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Uncle Sam

Review by: 
Head Cheeze
Release Date: 
Blue Underground
Aspect Ratio: 
Directed by: 
William Lustig
Isaac Hayes
Christopher Ogden
Bottom Line: 

William Lustig's (Maniac/Maniac Cop) 1997 slasher, Uncle Sam, is a fun, oftentimes goofy horror flick that takes a fairly wide swipe at former President Bush and his insane little war in the desert, way back when, before his son decided to wage an even crazier, larger, and infinitely more ill-advised war against just about everyone else on Earth. So it's high time that this tongue-in-cheek slasher/anti-war statement gets a DVD release from Lustig's own company, Blue Underground.

Set a few years after the Gulf War, the titular Uncle Sam (Fralick) is a downed chopper pilot whose body is recovered and flown back to the United States for his family to lay to rest. Trouble is, no one back home is terribly fond of Sam. Not his wife or sister, whom he terrorized and abused. Not his former drill Sergeant, Jed (Hayes), who had a problem with Sam's apparent lust for the kill. No, the only person who seems to miss Sam at all is his young nephew Jody, a boy who barely knows his uncle, but thinks he is a hero. After all, he has the medals to prove it!

Jody is disgusted by the way people seem to ignore Sam's service to his country, and his childlike fascination with all things war, as well as a desire to see the un-patriotic somehow punished for their anti-American ways, serves as some strange impetus in reviving his dead uncle. Once Sam's back up and about, he dons an Uncle Sam costume that he gathers from an early victim, and goes about the task of killing everyone in his path.

Uncle Sam is over-the-top, gory fun that's more funny than it is scary, and a lot of that can be credited to the inclusion of Isaac Hayes as the ornery Jed. I don't know about you, but the minute the guy opens his mouth, all I can think of is his South Park alter ego, Chef. Hayes is also given some chucklers to dish out, as is Dave Fralick, whose Sam is equal parts slow moving zombie and wise-cracking Krueger-esque killing machine.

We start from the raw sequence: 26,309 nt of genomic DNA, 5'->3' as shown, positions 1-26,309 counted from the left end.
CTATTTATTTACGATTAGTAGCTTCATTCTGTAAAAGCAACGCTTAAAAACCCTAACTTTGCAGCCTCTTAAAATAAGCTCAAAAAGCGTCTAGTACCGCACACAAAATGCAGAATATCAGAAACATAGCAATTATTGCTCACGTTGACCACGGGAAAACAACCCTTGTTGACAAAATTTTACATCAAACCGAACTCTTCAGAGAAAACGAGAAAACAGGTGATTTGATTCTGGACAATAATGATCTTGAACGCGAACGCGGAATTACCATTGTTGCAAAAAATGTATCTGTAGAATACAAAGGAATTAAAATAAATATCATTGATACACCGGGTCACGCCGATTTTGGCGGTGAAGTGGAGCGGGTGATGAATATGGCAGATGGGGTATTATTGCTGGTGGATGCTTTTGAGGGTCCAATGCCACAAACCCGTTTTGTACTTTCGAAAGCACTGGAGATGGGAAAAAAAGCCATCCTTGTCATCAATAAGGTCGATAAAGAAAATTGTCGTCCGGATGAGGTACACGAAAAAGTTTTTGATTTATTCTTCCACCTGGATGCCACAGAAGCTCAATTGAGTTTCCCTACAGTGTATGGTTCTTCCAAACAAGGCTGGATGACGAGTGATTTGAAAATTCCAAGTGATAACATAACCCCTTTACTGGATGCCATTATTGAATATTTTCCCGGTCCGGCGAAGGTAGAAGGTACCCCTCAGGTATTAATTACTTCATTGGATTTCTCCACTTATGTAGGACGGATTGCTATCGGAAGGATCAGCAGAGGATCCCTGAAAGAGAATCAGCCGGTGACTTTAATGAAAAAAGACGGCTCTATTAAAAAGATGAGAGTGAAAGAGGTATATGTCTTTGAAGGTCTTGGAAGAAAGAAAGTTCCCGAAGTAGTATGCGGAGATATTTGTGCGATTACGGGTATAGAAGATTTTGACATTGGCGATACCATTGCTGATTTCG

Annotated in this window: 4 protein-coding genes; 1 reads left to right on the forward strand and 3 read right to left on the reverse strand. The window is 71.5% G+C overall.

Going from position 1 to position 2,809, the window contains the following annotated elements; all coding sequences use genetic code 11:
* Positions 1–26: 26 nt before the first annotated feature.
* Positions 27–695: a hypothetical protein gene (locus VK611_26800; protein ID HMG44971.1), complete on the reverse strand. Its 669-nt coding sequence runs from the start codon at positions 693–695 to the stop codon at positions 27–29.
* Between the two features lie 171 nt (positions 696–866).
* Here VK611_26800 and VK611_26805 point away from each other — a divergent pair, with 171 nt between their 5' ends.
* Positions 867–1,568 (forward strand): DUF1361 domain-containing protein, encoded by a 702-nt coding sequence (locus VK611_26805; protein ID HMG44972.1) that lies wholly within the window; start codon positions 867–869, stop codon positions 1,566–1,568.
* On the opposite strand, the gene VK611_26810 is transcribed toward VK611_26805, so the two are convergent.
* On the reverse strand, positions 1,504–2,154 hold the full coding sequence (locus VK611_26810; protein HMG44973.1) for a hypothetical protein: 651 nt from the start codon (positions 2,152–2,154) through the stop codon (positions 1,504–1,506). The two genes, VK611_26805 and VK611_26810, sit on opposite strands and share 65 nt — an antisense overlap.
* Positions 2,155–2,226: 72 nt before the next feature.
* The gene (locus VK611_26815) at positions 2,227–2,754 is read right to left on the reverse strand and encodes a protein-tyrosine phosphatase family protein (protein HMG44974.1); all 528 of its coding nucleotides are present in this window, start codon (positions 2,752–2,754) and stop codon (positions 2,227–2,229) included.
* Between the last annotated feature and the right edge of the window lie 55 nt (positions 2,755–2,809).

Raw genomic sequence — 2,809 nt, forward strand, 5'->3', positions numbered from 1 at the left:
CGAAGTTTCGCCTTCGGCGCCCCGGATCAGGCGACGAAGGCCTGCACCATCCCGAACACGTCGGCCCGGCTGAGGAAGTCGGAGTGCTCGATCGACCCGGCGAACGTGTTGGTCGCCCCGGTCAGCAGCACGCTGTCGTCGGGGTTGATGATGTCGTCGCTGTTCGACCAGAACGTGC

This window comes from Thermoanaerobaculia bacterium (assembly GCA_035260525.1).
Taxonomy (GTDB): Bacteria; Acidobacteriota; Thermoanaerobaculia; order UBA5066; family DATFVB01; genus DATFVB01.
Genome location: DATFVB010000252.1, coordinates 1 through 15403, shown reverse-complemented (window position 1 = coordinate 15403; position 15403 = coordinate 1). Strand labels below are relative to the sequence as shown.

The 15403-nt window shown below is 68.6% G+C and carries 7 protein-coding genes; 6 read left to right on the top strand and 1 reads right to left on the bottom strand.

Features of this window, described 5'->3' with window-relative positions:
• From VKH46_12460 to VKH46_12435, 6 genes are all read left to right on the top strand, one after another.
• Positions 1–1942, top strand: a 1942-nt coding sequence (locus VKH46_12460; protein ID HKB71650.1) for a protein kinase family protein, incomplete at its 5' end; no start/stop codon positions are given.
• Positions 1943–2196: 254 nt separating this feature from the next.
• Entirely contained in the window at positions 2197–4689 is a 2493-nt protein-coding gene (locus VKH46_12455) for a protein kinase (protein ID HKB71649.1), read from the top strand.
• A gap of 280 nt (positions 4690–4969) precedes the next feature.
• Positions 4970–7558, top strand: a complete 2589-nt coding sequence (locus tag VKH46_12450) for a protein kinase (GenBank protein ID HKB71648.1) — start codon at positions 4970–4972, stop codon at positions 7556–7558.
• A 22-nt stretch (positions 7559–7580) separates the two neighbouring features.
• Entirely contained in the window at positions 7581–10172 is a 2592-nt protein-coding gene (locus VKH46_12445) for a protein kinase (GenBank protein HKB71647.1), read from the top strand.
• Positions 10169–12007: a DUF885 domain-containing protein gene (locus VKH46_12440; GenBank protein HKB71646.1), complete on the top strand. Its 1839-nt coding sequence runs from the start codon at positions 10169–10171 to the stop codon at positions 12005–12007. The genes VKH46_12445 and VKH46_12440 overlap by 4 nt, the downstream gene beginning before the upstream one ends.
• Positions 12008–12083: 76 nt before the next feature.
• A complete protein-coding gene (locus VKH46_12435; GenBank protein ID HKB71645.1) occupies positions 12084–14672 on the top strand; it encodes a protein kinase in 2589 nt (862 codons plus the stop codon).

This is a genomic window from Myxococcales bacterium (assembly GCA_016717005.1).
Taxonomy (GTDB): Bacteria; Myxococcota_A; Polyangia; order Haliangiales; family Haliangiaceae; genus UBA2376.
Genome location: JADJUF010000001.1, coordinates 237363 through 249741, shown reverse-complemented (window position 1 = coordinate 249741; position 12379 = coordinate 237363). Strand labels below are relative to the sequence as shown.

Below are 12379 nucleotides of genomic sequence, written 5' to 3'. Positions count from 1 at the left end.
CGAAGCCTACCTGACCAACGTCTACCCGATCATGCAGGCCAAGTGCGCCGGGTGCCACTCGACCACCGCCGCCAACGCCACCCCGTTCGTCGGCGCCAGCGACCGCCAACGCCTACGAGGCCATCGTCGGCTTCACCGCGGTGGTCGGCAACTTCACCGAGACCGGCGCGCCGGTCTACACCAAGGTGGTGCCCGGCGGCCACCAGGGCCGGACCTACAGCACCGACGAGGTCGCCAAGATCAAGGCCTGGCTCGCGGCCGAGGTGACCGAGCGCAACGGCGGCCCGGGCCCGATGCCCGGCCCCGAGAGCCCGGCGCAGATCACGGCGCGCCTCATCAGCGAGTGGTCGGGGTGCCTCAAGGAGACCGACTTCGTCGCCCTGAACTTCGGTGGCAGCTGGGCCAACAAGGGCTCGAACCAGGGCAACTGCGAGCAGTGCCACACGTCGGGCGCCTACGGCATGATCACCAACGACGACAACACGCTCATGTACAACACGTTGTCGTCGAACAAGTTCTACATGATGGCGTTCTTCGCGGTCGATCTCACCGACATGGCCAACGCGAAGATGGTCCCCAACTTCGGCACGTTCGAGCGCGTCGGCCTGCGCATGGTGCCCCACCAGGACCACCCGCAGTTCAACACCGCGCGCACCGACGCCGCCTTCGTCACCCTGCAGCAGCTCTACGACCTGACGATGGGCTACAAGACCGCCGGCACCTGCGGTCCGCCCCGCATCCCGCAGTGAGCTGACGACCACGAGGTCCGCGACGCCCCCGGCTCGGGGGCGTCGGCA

Lustig's film looks quite polished, considering it's a late 90's horror flick (not something studios were exactly throwing money at), and he gets a lot of bang for his buck with nice special effects by Steve Newquist, some insane fire stunts (that are hilariously explained in the commentary track), and solid performances by Hayes, as well as Bo Hopkins, Timothy Bottoms, and cameos from Robert Forster and genre vet William Smith (Maniac Cop).

My main problem with the film is that, at times, it seems that it can't decide whether it wants to humorous or horrific, and Jody's realization that Sam may not, in fact, be a hero comes rather abruptly. Oh, and there's a blind kid in a wheelchair who just sort of shows up in the third act and seems to have all the answers to everything (although I found that all rather hysterical).

The DVD from Blue Underground features a vibrant 16x9 transfer with a booming Dolby Digital 5.1 surround track (as well as the original stereo track). Extras include a new commentary track with Lustig, Writer Larry Cohen and Producer George G. Braunstein, as well as a side-splittingly funny commentary with Lustig and Star Isaac Hayes (Recorded in 1998). There's also a look at the fire stunts, featuring a commentary by Stunt Coordinator Spiro Razatos.

Rounding out the extras are a poster and stills gallery and trailers.

Uncle Sam isn't the most terrifying slasher flick you're apt to see, but that's probably because it's not meant to be. It's got enough splatter to keep gorehounds happy, a lot of humor, and a goofy-as-all-get-out conclusion (as well as a coda that's a nod to the late Lucio Fulci. How can horror fans not like that?!). Uncle Sam's also got a message that carries more weight now than it did back in 1997.

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